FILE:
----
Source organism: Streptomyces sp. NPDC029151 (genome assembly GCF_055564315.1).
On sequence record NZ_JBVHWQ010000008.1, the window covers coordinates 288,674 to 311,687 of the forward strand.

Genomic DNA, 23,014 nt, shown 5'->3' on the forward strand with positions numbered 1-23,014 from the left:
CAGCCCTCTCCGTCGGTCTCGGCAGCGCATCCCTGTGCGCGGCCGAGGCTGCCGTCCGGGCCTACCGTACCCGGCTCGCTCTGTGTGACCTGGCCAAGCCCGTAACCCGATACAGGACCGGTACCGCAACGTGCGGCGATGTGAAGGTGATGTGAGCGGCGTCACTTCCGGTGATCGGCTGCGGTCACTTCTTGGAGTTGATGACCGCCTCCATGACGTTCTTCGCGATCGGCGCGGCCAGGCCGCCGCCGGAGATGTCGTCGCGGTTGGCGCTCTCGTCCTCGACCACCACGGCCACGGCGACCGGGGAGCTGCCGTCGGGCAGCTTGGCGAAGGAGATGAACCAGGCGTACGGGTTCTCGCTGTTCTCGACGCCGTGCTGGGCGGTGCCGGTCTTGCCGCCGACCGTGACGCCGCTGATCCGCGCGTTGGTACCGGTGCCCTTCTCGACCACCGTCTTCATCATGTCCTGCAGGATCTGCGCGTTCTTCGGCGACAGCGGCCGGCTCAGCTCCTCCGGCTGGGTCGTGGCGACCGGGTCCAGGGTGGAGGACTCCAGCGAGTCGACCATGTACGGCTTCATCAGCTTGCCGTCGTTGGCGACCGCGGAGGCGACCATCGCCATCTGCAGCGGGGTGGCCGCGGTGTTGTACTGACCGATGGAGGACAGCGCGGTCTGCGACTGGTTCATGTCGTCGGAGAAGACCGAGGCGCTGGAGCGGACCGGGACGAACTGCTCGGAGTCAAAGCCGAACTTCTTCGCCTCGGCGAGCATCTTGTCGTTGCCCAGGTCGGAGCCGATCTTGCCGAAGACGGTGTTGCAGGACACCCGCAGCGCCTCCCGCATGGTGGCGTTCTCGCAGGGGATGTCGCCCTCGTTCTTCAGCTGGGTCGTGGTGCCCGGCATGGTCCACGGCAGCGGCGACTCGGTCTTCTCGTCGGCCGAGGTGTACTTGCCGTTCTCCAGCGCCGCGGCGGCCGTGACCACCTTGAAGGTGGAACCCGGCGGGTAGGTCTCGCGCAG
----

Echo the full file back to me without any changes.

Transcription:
Source organism: Streptomyces sp. NPDC029151 (genome assembly GCF_055564315.1).
On sequence record NZ_JBVHWQ010000008.1, the window covers coordinates 288,674 to 311,687 of the forward strand.

Genomic DNA, 23,014 nt, shown 5'->3' on the forward strand with positions numbered 1-23,014 from the left:
CAGCCCTCTCCGTCGGTCTCGGCAGCGCATCCCTGTGCGCGGCCGAGGCTGCCGTCCGGGCCTACCGTACCCGGCTCGCTCTGTGTGACCTGGCCAAGCCCGTAACCCGATACAGGACCGGTACCGCAACGTGCGGCGATGTGAAGGTGATGTGAGCGGCGTCACTTCCGGTGATCGGCTGCGGTCACTTCTTGGAGTTGATGACCGCCTCCATGACGTTCTTCGCGATCGGCGCGGCCAGGCCGCCGCCGGAGATGTCGTCGCGGTTGGCGCTCTCGTCCTCGACCACCACGGCCACGGCGACCGGGGAGCTGCCGTCGGGCAGCTTGGCGAAGGAGATGAACCAGGCGTACGGGTTCTCGCTGTTCTCGACGCCGTGCTGGGCGGTGCCGGTCTTGCCGCCGACCGTGACGCCGCTGATCCGCGCGTTGGTACCGGTGCCCTTCTCGACCACCGTCTTCATCATGTCCTGCAGGATCTGCGCGTTCTTCGGCGACAGCGGCCGGCTCAGCTCCTCCGGCTGGGTCGTGGCGACCGGGTCCAGGGTGGAGGACTCCAGCGAGTCGACCATGTACGGCTTCATCAGCTTGCCGTCGTTGGCGACCGCGGAGGCGACCATCGCCATCTGCAGCGGGGTGGCCGCGGTGTTGTACTGACCGATGGAGGACAGCGCGGTCTGCGACTGGTTCATGTCGTCGGAGAAGACCGAGGCGCTGGAGCGGACCGGGACGAACTGCTCGGAGTCAAAGCCGAACTTCTTCGCCTCGGCGAGCATCTTGTCGTTGCCCAGGTCGGAGCCGATCTTGCCGAAGACGGTGTTGCAGGACACCCGCAGCGCCTCCCGCATGGTGGCGTTCTCGCAGGGGATGTCGCCCTCGTTCTTCAGCTGGGTCGTGGTGCCCGGCATGGTCCACGGCAGCGGCGACTCGGTCTTCTCGTCGGCCGAGGTGTACTTGCCGTTCTCCAGCGCCGCGGCGGCCGTGACCACCTTGAAGGTGGAACCCGGCGGGTAGGTCTCGCGCAG